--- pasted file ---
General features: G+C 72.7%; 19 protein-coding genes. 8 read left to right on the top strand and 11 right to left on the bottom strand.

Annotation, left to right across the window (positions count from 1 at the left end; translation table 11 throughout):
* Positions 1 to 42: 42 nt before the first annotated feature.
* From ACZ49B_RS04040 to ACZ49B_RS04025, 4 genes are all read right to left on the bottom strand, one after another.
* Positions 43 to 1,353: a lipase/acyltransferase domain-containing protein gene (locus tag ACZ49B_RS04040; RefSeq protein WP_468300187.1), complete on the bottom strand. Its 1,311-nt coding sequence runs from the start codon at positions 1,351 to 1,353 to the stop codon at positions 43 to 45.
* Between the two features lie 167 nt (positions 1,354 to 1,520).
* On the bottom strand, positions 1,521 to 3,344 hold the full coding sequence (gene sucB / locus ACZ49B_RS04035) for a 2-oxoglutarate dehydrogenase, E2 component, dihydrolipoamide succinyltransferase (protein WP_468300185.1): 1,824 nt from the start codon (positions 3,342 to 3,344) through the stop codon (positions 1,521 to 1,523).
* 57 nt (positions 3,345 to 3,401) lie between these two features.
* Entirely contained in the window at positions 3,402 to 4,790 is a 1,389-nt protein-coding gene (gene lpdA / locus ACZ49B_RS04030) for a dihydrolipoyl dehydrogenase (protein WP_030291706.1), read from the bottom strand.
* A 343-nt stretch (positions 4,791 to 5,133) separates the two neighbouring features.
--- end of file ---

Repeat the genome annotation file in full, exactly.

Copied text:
General features: G+C 72.7%; 19 protein-coding genes. 8 read left to right on the top strand and 11 right to left on the bottom strand.

Annotation, left to right across the window (positions count from 1 at the left end; translation table 11 throughout):
* Positions 1 to 42: 42 nt before the first annotated feature.
* From ACZ49B_RS04040 to ACZ49B_RS04025, 4 genes are all read right to left on the bottom strand, one after another.
* Positions 43 to 1,353: a lipase/acyltransferase domain-containing protein gene (locus tag ACZ49B_RS04040; RefSeq protein WP_468300187.1), complete on the bottom strand. Its 1,311-nt coding sequence runs from the start codon at positions 1,351 to 1,353 to the stop codon at positions 43 to 45.
* Between the two features lie 167 nt (positions 1,354 to 1,520).
* On the bottom strand, positions 1,521 to 3,344 hold the full coding sequence (gene sucB / locus ACZ49B_RS04035) for a 2-oxoglutarate dehydrogenase, E2 component, dihydrolipoamide succinyltransferase (protein WP_468300185.1): 1,824 nt from the start codon (positions 3,342 to 3,344) through the stop codon (positions 1,521 to 1,523).
* 57 nt (positions 3,345 to 3,401) lie between these two features.
* Entirely contained in the window at positions 3,402 to 4,790 is a 1,389-nt protein-coding gene (gene lpdA / locus ACZ49B_RS04030) for a dihydrolipoyl dehydrogenase (protein WP_030291706.1), read from the bottom strand.
* A 343-nt stretch (positions 4,791 to 5,133) separates the two neighbouring features.